Rupture of the Biceps Tendon
The biceps tendon attaches the biceps muscle, which is responsible for flexing the forearm, to bone. One tendon attaches the biceps to the radius bone in the forearm, while another connects the long head of the biceps to the shoulder. Ruptures of the tendon attaching the biceps to the forearm are rarer and usually occur during falls on a bent arm. Ruptures of the tendon attaching the biceps to the shoulder are more common and are associated with long-term wear and tear in people over 40. Some signs and symptoms of tendon rupture are a sudden pain in the upper arm with or without a snapping sound, a bulge above the elbow (because the tendon no longer holds the muscle in place), bruising of the arm, and shoulder pain.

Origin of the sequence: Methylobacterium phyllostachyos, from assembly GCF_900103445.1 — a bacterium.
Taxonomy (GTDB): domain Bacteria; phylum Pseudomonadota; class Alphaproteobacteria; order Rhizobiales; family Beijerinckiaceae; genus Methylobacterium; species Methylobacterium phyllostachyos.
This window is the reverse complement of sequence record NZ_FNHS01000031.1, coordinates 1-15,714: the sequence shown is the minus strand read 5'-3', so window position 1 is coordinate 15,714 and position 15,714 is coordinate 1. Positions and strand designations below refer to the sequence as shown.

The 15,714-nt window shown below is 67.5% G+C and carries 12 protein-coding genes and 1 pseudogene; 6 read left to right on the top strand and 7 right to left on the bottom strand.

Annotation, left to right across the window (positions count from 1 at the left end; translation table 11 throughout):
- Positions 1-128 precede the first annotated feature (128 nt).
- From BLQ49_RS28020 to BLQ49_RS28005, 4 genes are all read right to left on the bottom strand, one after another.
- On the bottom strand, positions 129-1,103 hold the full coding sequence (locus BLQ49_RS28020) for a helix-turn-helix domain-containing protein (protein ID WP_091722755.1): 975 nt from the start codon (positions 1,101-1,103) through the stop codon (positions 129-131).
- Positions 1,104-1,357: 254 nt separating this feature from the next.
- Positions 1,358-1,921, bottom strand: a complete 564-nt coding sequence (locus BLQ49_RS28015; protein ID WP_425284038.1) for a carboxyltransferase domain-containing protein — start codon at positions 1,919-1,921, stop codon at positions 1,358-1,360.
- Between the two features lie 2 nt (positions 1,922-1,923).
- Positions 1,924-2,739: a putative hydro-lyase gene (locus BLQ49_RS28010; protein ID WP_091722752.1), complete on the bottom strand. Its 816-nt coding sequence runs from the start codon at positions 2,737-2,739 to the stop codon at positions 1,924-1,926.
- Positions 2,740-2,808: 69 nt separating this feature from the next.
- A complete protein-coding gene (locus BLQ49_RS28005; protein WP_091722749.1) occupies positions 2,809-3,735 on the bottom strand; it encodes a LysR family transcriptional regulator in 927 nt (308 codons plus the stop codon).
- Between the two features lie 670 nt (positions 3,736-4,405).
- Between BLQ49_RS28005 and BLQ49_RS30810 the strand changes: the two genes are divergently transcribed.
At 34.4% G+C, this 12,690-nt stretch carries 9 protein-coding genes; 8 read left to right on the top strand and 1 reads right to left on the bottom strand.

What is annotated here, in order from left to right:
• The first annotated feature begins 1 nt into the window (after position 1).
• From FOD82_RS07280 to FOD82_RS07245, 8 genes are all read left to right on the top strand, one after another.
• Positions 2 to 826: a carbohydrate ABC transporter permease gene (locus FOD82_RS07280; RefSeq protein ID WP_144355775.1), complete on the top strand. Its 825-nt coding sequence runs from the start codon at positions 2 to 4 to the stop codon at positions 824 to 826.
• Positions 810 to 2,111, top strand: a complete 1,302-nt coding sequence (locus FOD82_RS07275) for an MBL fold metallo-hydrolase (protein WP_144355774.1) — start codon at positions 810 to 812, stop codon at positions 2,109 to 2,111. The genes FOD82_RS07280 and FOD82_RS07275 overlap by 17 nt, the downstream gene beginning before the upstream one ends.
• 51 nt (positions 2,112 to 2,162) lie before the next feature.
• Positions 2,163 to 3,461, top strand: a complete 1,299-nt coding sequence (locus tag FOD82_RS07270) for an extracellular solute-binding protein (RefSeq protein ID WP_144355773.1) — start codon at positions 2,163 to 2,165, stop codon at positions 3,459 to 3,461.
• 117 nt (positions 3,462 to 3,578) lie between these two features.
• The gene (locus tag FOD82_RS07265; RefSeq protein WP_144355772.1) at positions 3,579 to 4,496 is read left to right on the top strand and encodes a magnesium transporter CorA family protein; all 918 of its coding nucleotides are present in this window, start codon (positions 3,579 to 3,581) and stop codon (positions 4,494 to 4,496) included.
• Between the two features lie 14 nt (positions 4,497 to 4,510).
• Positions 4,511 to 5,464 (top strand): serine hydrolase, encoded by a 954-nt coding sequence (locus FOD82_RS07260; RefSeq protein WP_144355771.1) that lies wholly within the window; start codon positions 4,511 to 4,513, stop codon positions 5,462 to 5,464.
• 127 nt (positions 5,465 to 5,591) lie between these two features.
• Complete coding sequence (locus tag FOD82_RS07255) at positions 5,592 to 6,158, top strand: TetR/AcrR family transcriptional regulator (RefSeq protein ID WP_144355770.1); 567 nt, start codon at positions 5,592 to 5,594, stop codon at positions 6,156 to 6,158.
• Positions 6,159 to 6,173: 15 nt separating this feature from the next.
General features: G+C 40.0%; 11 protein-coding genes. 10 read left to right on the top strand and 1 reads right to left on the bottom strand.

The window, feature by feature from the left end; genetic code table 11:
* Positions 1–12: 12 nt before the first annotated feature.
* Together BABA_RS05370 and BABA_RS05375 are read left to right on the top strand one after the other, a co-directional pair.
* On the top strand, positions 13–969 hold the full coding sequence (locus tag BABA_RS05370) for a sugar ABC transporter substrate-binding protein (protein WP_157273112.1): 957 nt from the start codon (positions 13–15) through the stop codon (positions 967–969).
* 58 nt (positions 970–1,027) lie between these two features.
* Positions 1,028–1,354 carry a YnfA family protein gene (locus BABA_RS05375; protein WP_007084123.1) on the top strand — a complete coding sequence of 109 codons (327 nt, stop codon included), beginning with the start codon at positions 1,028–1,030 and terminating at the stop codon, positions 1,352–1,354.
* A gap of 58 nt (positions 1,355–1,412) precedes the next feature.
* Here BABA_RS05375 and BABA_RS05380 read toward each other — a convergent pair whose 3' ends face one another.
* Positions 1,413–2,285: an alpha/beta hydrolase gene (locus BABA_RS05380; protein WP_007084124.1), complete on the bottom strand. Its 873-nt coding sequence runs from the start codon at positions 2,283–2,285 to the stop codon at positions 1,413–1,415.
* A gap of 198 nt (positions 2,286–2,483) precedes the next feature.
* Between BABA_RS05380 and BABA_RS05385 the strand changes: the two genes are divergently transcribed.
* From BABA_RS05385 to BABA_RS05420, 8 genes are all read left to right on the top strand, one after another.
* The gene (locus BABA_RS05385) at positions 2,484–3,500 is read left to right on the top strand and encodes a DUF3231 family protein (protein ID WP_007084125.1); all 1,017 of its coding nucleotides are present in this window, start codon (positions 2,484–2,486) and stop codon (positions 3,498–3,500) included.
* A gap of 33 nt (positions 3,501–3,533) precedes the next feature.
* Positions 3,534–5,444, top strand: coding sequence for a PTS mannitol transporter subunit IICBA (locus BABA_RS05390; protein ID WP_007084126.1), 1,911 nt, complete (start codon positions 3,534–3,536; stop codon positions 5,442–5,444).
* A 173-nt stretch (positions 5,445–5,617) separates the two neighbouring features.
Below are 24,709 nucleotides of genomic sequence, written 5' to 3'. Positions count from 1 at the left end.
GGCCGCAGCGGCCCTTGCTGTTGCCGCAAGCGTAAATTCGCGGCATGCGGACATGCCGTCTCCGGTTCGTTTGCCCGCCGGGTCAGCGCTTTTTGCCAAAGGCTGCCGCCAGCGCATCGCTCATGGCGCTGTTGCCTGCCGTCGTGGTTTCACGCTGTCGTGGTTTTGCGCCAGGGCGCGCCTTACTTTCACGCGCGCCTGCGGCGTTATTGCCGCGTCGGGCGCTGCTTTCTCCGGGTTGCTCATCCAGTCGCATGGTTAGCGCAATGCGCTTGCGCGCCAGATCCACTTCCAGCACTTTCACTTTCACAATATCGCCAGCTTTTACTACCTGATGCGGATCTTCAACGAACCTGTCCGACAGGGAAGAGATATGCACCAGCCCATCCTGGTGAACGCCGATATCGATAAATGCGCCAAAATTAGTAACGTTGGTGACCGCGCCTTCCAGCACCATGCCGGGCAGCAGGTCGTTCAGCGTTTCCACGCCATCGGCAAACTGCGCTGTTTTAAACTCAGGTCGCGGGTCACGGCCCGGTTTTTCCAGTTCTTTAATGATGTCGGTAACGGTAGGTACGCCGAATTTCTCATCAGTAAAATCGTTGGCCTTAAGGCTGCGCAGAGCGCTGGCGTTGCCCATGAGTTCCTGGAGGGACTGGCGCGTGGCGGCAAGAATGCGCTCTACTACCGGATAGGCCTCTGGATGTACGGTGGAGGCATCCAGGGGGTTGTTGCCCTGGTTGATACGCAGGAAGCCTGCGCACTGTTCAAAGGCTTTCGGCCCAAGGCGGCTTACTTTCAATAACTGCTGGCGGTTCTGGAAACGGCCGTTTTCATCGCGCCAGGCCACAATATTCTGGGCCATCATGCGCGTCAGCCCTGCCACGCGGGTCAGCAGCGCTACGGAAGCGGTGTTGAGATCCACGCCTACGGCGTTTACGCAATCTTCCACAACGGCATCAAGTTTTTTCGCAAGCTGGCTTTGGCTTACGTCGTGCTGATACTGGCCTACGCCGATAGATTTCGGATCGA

Your physician will wish to examine your arm and shoulder, checking in particular the bending movement of your arm. Sometimes an MRI or other diagnostic test may be necessary to look for possible additional injury. Surgery is not usually required; the typical treatment consists of rest, ice, anti-inflammatory drugs, and exercises as directed by your doctor.